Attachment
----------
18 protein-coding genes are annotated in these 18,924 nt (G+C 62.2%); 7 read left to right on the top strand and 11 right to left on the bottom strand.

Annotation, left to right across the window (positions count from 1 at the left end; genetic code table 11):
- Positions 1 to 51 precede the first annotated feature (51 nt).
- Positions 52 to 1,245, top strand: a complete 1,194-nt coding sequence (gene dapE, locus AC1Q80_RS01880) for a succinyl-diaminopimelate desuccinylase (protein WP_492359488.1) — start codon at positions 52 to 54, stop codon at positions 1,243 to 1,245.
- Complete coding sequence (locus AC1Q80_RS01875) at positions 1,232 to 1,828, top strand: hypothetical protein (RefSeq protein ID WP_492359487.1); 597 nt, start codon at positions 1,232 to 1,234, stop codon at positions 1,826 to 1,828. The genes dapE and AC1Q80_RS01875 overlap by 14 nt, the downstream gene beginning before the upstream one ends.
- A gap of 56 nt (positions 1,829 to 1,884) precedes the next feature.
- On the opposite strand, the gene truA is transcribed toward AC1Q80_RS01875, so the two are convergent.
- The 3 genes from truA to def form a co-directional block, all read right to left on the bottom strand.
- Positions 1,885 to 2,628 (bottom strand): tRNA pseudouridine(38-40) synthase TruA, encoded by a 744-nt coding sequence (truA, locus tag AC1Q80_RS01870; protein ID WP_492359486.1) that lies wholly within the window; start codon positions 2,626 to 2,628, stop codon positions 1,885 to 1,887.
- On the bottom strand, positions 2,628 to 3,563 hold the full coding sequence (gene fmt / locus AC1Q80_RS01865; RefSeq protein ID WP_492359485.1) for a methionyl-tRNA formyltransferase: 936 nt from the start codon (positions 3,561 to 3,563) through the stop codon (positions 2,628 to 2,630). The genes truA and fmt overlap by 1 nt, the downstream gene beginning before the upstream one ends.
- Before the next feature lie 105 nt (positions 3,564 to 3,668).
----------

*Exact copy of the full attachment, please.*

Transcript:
18 protein-coding genes are annotated in these 18,924 nt (G+C 62.2%); 7 read left to right on the top strand and 11 right to left on the bottom strand.

Annotation, left to right across the window (positions count from 1 at the left end; genetic code table 11):
- Positions 1 to 51 precede the first annotated feature (51 nt).
- Positions 52 to 1,245, top strand: a complete 1,194-nt coding sequence (gene dapE, locus AC1Q80_RS01880) for a succinyl-diaminopimelate desuccinylase (protein WP_492359488.1) — start codon at positions 52 to 54, stop codon at positions 1,243 to 1,245.
- Complete coding sequence (locus AC1Q80_RS01875) at positions 1,232 to 1,828, top strand: hypothetical protein (RefSeq protein ID WP_492359487.1); 597 nt, start codon at positions 1,232 to 1,234, stop codon at positions 1,826 to 1,828. The genes dapE and AC1Q80_RS01875 overlap by 14 nt, the downstream gene beginning before the upstream one ends.
- A gap of 56 nt (positions 1,829 to 1,884) precedes the next feature.
- On the opposite strand, the gene truA is transcribed toward AC1Q80_RS01875, so the two are convergent.
- The 3 genes from truA to def form a co-directional block, all read right to left on the bottom strand.
- Positions 1,885 to 2,628 (bottom strand): tRNA pseudouridine(38-40) synthase TruA, encoded by a 744-nt coding sequence (truA, locus tag AC1Q80_RS01870; protein ID WP_492359486.1) that lies wholly within the window; start codon positions 2,626 to 2,628, stop codon positions 1,885 to 1,887.
- On the bottom strand, positions 2,628 to 3,563 hold the full coding sequence (gene fmt / locus AC1Q80_RS01865; RefSeq protein ID WP_492359485.1) for a methionyl-tRNA formyltransferase: 936 nt from the start codon (positions 3,561 to 3,563) through the stop codon (positions 2,628 to 2,630). The genes truA and fmt overlap by 1 nt, the downstream gene beginning before the upstream one ends.
- Before the next feature lie 105 nt (positions 3,564 to 3,668).